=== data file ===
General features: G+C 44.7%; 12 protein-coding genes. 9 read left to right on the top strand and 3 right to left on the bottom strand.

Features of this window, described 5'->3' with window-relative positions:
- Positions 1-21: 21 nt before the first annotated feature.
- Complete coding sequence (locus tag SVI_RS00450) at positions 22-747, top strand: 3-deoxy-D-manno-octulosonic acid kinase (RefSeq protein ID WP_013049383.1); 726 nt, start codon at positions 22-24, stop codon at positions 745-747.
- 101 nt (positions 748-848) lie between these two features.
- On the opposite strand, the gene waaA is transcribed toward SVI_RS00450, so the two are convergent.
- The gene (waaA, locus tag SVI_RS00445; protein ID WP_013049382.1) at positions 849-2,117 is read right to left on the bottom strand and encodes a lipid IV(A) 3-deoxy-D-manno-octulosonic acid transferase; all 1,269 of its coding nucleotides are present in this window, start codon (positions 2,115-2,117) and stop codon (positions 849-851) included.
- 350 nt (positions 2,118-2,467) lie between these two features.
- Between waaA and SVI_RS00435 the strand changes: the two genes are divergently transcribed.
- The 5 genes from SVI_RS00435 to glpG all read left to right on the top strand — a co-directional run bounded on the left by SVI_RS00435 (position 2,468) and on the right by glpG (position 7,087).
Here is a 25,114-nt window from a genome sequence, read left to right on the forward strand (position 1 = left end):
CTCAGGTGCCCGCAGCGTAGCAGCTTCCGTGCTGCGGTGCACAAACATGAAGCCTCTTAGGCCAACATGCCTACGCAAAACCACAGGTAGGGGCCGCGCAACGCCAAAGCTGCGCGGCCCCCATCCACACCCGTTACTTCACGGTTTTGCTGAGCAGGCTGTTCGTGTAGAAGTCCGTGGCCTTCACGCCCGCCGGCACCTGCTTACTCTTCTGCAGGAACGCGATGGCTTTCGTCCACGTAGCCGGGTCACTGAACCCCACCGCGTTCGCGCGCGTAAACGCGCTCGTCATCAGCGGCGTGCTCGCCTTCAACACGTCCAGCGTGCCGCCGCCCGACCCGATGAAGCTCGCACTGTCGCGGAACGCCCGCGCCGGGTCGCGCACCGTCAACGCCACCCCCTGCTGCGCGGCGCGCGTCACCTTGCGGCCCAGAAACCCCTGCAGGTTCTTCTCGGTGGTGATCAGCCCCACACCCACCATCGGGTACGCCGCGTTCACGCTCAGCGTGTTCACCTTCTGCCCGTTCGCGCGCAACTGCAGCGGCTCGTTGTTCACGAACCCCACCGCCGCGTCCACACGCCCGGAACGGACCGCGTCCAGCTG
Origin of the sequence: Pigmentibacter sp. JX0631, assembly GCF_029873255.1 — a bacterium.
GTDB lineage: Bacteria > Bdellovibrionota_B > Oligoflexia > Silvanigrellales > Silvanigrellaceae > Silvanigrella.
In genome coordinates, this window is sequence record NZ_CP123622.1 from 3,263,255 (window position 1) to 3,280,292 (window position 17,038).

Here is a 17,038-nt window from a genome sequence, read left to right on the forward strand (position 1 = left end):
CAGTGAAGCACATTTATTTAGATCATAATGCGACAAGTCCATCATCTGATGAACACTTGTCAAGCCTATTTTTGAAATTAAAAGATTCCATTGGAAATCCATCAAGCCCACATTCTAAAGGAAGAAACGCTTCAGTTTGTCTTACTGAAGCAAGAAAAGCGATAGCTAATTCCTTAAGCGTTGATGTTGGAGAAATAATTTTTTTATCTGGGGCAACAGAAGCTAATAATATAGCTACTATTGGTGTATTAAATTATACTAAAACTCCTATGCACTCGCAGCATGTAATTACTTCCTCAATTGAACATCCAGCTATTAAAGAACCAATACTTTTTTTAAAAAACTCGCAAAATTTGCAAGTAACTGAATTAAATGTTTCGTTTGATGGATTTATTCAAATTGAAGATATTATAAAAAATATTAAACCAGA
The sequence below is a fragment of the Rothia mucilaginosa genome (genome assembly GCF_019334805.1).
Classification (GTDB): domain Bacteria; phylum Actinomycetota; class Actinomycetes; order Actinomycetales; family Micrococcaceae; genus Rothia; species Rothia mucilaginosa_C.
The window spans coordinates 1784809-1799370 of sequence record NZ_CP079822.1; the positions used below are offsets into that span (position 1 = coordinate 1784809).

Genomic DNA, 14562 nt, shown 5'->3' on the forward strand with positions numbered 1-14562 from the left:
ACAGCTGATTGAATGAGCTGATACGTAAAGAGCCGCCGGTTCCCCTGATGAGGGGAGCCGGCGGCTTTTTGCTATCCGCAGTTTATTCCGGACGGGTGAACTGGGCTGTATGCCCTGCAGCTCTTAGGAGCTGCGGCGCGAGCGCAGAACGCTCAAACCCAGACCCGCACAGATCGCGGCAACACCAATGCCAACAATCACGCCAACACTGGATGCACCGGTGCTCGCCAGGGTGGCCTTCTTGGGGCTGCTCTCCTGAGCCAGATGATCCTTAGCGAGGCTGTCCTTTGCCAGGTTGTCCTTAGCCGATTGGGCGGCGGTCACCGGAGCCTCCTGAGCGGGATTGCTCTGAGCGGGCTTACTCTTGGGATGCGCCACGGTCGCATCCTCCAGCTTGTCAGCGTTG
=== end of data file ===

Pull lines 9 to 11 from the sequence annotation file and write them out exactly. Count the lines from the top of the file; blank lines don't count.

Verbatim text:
- Between waaA and SVI_RS00435 the strand changes: the two genes are divergently transcribed.
- The 5 genes from SVI_RS00435 to glpG all read left to right on the top strand — a co-directional run bounded on the left by SVI_RS00435 (position 2,468) and on the right by glpG (position 7,087).
Here is a 25,114-nt window from a genome sequence, read left to right on the forward strand (position 1 = left end):